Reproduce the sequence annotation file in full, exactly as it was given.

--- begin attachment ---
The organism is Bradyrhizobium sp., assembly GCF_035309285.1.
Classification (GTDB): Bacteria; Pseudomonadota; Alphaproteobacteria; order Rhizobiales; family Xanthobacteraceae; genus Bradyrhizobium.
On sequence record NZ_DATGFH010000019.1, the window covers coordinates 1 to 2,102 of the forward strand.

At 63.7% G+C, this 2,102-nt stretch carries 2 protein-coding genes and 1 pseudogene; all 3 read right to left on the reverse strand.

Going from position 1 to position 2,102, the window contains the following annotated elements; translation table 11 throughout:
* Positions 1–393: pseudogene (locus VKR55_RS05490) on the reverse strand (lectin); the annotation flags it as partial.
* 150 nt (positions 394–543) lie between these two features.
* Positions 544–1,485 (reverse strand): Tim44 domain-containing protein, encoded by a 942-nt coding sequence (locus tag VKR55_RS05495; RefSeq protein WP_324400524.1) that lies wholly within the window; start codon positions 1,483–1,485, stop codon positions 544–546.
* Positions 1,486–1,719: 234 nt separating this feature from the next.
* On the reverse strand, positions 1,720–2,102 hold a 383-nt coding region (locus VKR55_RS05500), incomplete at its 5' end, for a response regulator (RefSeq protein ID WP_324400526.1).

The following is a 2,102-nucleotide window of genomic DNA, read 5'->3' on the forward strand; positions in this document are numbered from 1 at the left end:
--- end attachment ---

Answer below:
The organism is Bradyrhizobium sp., assembly GCF_035309285.1.
Classification (GTDB): Bacteria; Pseudomonadota; Alphaproteobacteria; order Rhizobiales; family Xanthobacteraceae; genus Bradyrhizobium.
On sequence record NZ_DATGFH010000019.1, the window covers coordinates 1 to 2,102 of the forward strand.

At 63.7% G+C, this 2,102-nt stretch carries 2 protein-coding genes and 1 pseudogene; all 3 read right to left on the reverse strand.

Going from position 1 to position 2,102, the window contains the following annotated elements; translation table 11 throughout:
* Positions 1–393: pseudogene (locus VKR55_RS05490) on the reverse strand (lectin); the annotation flags it as partial.
* 150 nt (positions 394–543) lie between these two features.
* Positions 544–1,485 (reverse strand): Tim44 domain-containing protein, encoded by a 942-nt coding sequence (locus tag VKR55_RS05495; RefSeq protein WP_324400524.1) that lies wholly within the window; start codon positions 1,483–1,485, stop codon positions 544–546.
* Positions 1,486–1,719: 234 nt separating this feature from the next.
* On the reverse strand, positions 1,720–2,102 hold a 383-nt coding region (locus VKR55_RS05500), incomplete at its 5' end, for a response regulator (RefSeq protein ID WP_324400526.1).

The following is a 2,102-nucleotide window of genomic DNA, read 5'->3' on the forward strand; positions in this document are numbered from 1 at the left end: